Are we, as Malawians, putting enough emphasis on the human linkages between natural hazards and disastrous outcomes? Hazards are natural, but for a hazard to become a disaster it has to affect vulnerable people AND it is vulnerable people who are the victims of disasters. (Canon, 1994). Are we paying enough attention to the ways in which the political and economic processes in Malawi work to generate varying levels of risk among different people? Vulnerability in this instance is created through a combination of class, gender and ethnicity – “[i]n addition to the poor and economically insecure, those most vulnerable are subordinated ethnic or racial groups, the frail elderly or disabled, infants and young children, and socially excluded groups like undocumented workers, the homeless, and street children. Often neglected in the list of at-risk groups, women and girls, too, are highly vulnerable in disasters.” (Enarson,2000:4)
The gender relations in Malawi (as happens the world over) create social conditions which leave the majority of Malawian women in substandard housing, socially marginalized, impoverished or economically insecure, overburdened with care giving responsibilities, and lacking social power and political voice.
Women’s economic vulnerability, which is already extreme, is likely to be exacerbated by the floods. Placing those affected in a position of extreme dependency on disaster relief – but in the end power differentials of gender, age, marital status, family structure, dependent care responsibilities and access to transportation will have a profound impact upon who ultimately accesses and benefits from assistance programs.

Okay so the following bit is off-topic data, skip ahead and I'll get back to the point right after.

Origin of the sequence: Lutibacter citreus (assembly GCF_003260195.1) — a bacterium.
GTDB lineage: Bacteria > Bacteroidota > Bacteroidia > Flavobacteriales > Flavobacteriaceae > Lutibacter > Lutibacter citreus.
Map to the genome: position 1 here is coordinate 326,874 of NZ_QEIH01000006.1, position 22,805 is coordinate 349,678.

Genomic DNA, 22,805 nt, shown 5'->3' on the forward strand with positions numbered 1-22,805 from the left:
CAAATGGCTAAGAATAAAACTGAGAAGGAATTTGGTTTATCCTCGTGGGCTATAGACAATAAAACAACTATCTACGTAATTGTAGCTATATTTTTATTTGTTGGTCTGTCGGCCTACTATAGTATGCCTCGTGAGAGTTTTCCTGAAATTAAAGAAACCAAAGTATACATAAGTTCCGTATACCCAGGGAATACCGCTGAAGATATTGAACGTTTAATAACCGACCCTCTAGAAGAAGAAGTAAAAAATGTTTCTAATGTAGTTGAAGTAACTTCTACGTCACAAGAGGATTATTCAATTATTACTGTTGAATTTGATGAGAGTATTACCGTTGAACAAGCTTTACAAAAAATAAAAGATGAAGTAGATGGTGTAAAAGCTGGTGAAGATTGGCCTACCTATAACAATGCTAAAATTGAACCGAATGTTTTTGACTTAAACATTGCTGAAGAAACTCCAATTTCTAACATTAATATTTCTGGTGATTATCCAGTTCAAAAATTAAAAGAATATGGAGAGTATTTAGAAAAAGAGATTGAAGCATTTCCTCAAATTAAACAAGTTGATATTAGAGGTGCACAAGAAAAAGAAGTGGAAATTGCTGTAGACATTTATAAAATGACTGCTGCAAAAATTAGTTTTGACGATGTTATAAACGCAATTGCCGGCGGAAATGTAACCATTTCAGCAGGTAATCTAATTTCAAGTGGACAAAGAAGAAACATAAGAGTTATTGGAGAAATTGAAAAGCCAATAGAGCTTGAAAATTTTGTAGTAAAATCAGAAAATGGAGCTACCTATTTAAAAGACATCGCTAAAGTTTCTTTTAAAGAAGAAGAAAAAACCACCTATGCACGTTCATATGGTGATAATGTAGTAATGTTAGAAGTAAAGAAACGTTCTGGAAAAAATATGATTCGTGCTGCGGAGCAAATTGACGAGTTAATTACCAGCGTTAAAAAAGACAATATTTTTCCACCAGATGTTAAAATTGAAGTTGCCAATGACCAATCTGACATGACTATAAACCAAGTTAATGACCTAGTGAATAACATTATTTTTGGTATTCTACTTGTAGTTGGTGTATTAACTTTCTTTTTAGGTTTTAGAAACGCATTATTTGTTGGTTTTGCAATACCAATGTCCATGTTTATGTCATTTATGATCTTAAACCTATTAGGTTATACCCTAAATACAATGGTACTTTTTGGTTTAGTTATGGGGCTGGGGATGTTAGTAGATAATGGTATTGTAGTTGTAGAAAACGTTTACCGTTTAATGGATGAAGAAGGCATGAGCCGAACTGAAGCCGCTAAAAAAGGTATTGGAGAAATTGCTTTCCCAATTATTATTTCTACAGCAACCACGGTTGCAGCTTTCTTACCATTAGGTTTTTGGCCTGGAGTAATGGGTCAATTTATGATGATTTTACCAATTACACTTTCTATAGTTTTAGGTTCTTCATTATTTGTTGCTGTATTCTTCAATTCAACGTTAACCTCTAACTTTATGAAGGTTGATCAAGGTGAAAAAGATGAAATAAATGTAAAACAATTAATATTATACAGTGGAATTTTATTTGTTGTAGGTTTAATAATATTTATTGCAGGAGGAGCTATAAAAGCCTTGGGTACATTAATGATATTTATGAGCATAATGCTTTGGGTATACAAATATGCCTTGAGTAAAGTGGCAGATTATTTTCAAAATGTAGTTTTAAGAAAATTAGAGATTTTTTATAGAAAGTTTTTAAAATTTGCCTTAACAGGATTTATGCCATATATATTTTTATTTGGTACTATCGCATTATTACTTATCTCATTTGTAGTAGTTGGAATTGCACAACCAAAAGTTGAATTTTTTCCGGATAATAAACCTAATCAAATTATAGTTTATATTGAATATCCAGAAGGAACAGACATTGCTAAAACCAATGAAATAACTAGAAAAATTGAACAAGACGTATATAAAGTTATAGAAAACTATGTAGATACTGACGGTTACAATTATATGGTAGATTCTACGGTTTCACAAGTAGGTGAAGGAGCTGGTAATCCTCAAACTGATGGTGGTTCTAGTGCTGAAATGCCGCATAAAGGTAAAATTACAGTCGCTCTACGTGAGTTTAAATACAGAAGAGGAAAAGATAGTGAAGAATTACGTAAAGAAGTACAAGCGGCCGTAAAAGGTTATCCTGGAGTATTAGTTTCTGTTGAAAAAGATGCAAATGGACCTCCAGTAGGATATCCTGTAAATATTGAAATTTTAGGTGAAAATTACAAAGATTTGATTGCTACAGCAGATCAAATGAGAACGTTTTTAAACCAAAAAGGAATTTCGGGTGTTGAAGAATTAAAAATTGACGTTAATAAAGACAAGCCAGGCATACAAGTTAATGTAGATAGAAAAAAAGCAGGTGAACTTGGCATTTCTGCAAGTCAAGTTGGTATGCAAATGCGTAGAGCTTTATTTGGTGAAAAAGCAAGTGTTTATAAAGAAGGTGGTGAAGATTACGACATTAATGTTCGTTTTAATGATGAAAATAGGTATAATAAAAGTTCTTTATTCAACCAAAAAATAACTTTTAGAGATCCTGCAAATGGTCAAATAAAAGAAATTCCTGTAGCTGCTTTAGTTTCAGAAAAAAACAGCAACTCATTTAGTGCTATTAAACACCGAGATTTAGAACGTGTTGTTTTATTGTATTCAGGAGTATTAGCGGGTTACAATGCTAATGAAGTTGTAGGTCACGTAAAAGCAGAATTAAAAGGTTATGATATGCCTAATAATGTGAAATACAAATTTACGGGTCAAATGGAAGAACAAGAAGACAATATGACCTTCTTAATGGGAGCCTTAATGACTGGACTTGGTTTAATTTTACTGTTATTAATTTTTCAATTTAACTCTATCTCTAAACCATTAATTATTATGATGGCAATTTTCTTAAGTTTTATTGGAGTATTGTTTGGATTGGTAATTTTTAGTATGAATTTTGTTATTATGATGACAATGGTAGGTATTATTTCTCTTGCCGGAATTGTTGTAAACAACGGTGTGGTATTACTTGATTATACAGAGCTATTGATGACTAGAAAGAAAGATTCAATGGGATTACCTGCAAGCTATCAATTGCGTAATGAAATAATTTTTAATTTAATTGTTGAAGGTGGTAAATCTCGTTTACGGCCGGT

At the same time, we must all be leery of casting women only in the role of the victim. They are feeding their families and those affected; they are involved in assessing and communicating disaster warnings; they take on the emotional work of comforting spouses, children, and dependent elders; they are out there picking up the floating pieces and helping to rebuild their communities and their lives.
- Cannon, Terry (1993). A hazard need not a disaster make: vulnerability and the causes of ‘natural’disasters. Natural disasters: protecting vulnerable communities. Thomas Telford, London. 92-105.
- Cannon, Terry (1994). Vulnerability analysis and the explanation of ‘natural’disasters. Disasters, development and environment, 13-30.
- Enarson, Elaine & Morrow, Betty Hearn (1998) “Why gender? Why women? An introduction to women and disaster” The gendered terrain of disaster: Through women’s eyes (1998): 1-8.
- Enarson, Elaine & Morrow, Betty Hearn (1998). The gendered terrain of disaster: Through women’s eyes. Praeget, New York.
- Enarson, Elaine (2000) “ILO InFocus Programme on Crisis Response and Reconstruction, Working Paper 1: Gender and Natural Disasters” Recovery and Reconstruction Department, Geneva
- Enarson, Elaine, Alice Fothergill, and Lori Peek (2007) “Gender and disaster: Foundations and directions.” Handbook of disaster research. Springer New York. 130-146.
- Mileti, Dennis (1999) Disasters by Design: A Reassessment of Natural Hazards in the United States Joseph Henry Press, New York